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The mattock tottered in his hand ;
So vain was his endeavour,
That at the root of the old tree
He might have worked for ever.

“You're overtasked, good Simon Lee;
Give me your tool,” to him I said ;
And at the word, right gladly he
Received my proffered aid.
I struck, and with a single blow
The tangled root I severed,
At which the poor old man so long
And vainly had endeavoured.

The tears into his eyes were brought,
And thanks and praises seemed to run
So fast out of his heart, I thought
They never would have done.
-I've heard of hearts unkind, kind deeds
With coldness still returning ;
Alas! the gratitude of men
Has oftener left me mourning.

MATTHEW.

In the school of Hawkshead is a tablet,'on which are inscribed

in gilt letters, the names of the several persons who have been schoolmasters there since the foundation of the school, with the time at which they entered upon, and quitted their office. Opposite to one of those names, the Author wrote the following lines.

If Nature, for a favourite child
In thee hath tempered so her clay,
That every hour thy heart runs wild,
Yet never once doth go astray,

Read o'er these lines ; and then review
This tablet, that thus humbly rears
In such diversity of hue
Its history of two hundred years.

-When through this little wreck of fame,
Cipher and syllable ! thine eye
Has travelled down to Matthew's name,
Pause with no common sympathy.

And if a sleeping tear should wake,
Then be it neither checked nor stayed :
For Matthew a request I make,
Which for himself he had not made.

Poor Matthew-all his frolics o'er-
Is silent as a standing pool ;
Far from the chimney's merry roar,
And murmur of the village school.

The sighs which Matthew heaved were sighs
Of one tired out with fun and madness;
The tears which came to Matthew's eyes
Were tears of light, the dew of gladness.

Yet sometimes, when the secret cup
Of still and serious thought went round,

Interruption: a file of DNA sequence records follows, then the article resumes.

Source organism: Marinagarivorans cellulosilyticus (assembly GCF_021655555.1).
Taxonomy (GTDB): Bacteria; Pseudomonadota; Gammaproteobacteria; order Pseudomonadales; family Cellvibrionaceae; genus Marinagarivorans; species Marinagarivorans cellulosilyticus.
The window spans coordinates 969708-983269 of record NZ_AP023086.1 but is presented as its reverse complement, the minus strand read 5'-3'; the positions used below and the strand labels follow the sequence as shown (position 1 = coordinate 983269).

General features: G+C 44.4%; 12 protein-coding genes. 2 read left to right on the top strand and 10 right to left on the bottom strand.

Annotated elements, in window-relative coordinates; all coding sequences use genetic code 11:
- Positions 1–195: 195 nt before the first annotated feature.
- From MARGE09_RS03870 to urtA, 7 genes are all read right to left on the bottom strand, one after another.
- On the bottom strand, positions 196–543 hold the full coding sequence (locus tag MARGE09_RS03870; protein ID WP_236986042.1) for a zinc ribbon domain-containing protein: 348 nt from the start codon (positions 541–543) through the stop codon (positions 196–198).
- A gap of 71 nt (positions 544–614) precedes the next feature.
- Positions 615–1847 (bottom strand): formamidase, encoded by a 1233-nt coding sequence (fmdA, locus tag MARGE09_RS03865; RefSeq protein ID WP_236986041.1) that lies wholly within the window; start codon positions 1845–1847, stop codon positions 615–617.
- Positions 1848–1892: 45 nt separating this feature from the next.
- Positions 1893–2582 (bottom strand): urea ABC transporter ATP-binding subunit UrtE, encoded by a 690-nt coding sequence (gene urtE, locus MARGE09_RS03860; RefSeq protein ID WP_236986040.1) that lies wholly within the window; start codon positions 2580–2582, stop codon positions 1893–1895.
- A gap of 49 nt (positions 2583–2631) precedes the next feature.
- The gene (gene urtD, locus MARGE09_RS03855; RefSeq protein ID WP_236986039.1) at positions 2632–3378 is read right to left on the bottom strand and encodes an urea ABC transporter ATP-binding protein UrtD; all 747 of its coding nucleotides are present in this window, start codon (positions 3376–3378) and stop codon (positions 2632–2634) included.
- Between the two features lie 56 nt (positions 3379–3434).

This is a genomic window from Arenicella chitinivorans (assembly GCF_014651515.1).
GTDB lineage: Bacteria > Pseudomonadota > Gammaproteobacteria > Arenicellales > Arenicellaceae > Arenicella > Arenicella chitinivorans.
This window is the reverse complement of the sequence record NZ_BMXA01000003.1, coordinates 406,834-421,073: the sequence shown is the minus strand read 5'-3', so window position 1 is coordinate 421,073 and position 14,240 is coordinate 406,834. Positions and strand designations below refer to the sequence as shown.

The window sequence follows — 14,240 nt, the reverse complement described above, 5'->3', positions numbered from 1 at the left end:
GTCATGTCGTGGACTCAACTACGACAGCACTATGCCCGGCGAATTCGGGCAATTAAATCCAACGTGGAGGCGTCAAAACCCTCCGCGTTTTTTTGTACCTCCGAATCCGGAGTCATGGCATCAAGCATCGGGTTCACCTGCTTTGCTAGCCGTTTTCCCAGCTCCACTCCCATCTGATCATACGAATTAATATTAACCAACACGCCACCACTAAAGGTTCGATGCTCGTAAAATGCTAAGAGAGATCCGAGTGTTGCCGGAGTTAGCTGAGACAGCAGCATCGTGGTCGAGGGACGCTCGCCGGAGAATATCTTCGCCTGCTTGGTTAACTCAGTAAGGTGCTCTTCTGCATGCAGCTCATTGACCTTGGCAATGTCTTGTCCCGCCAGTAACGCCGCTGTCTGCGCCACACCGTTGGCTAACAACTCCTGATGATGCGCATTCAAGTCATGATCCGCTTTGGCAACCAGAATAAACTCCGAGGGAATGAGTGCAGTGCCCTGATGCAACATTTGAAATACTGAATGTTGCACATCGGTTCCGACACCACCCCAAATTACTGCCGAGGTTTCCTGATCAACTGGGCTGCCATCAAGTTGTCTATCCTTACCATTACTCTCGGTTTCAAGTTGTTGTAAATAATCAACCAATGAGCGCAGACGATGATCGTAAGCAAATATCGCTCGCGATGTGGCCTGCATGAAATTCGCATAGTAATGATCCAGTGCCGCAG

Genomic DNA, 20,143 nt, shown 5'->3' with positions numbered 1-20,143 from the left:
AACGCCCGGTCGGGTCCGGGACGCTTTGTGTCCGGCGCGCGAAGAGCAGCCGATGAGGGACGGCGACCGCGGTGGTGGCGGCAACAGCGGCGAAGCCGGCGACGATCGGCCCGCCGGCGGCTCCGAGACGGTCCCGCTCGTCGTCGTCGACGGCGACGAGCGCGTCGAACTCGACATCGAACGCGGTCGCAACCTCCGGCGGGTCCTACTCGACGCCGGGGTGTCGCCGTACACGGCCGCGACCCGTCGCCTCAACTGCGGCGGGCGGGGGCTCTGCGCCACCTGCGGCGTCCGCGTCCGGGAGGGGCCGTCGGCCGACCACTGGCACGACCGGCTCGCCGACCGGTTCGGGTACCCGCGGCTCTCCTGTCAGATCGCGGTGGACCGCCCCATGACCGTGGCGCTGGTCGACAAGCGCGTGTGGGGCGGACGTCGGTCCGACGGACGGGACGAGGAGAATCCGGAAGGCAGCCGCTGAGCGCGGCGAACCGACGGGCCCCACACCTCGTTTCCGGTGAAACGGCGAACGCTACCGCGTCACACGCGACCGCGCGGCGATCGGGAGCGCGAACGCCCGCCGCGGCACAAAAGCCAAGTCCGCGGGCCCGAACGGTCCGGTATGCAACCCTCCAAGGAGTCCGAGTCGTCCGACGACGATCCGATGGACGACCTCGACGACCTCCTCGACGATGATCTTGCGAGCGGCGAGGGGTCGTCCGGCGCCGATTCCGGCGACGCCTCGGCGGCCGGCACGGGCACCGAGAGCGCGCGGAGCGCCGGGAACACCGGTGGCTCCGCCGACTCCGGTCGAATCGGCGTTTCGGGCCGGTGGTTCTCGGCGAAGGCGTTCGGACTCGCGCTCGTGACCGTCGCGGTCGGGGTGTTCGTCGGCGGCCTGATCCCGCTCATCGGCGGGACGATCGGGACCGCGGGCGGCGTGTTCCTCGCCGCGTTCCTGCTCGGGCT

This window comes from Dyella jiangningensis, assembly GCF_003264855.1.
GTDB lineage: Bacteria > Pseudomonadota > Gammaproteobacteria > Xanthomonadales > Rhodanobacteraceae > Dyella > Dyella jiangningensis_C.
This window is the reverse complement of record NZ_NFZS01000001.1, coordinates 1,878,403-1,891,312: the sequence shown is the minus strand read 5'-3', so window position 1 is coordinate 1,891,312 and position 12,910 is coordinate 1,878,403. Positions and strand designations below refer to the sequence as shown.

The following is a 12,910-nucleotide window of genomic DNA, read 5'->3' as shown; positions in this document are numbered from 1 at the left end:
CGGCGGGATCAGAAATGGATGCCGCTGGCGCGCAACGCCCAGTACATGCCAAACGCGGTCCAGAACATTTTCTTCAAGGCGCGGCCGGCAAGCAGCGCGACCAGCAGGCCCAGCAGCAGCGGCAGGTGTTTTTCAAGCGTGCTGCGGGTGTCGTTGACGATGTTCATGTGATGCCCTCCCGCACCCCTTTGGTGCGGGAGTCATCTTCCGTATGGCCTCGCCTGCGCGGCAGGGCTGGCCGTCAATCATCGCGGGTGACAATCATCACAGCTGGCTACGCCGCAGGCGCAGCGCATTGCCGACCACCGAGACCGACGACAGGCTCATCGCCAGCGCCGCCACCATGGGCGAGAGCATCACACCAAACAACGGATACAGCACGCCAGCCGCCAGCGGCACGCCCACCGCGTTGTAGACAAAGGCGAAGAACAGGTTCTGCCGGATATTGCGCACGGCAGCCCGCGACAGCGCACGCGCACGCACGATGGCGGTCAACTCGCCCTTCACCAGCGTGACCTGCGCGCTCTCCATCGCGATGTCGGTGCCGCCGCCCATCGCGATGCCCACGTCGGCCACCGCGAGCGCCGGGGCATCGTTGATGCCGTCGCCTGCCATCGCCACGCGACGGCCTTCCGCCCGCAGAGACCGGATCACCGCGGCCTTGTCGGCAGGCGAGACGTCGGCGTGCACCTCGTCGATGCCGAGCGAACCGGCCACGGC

It seemed as if he drank it up-
He felt with spirit so profound.

-Thou soul of God's best earthly mould !
Thou happy soul ! and can it be
That these two words of glittering gold
Are all that must remain of thee?

THE TWO APRIL MORNINGS.

We walk'd along, while bright and red

Uprose the morning sun ; And Matthew stopped, he looked and said,

“The will of God be done !"

A village schoolmaster was he,

With hair of glittering gray ; As blithe a man as you could see

On a spring holiday.

And on that morning, through the grass,

And by the steaming rills, We travelled merrily, to pass

A day among the hills.

“Our work," said I, was well begun;

Then from thy breast what thought, Beneath so beautiful a sun,

So sad a sigh has brought ?”

A second time did Matthew stop;

And fixing still his eye
Upon the eastern mountain-top,
To me he made reply :-

“Yon cloud with that long purple cleft

Brings fresh into my mind
A day like this, which I have left

Full thirty years behind.

“And just above yon slope of corn

Such colours, and no other, Were in the sky that April morn,

Of this the very brother.

“ With rod and line I sued the sport

Which that sweet season gave, And, coming to the church, stopped short

Beside my daughter's grave.

“Nine summers had she scarcely seen,

The pride of all the vale ; And then she sang :-she would have been

A very nightingale !

" Six feet in earth my Emma lay ;

And yet I loved her more,
For so it seemed, than till that day

I e'er had loved before.

"And turning from her grave, I met,

Beside the churchyard yew,
A blooming girl, whose hair was wet

With points of morning dew.

“ A basket on her head she bare ; Her brow was smooth and white;

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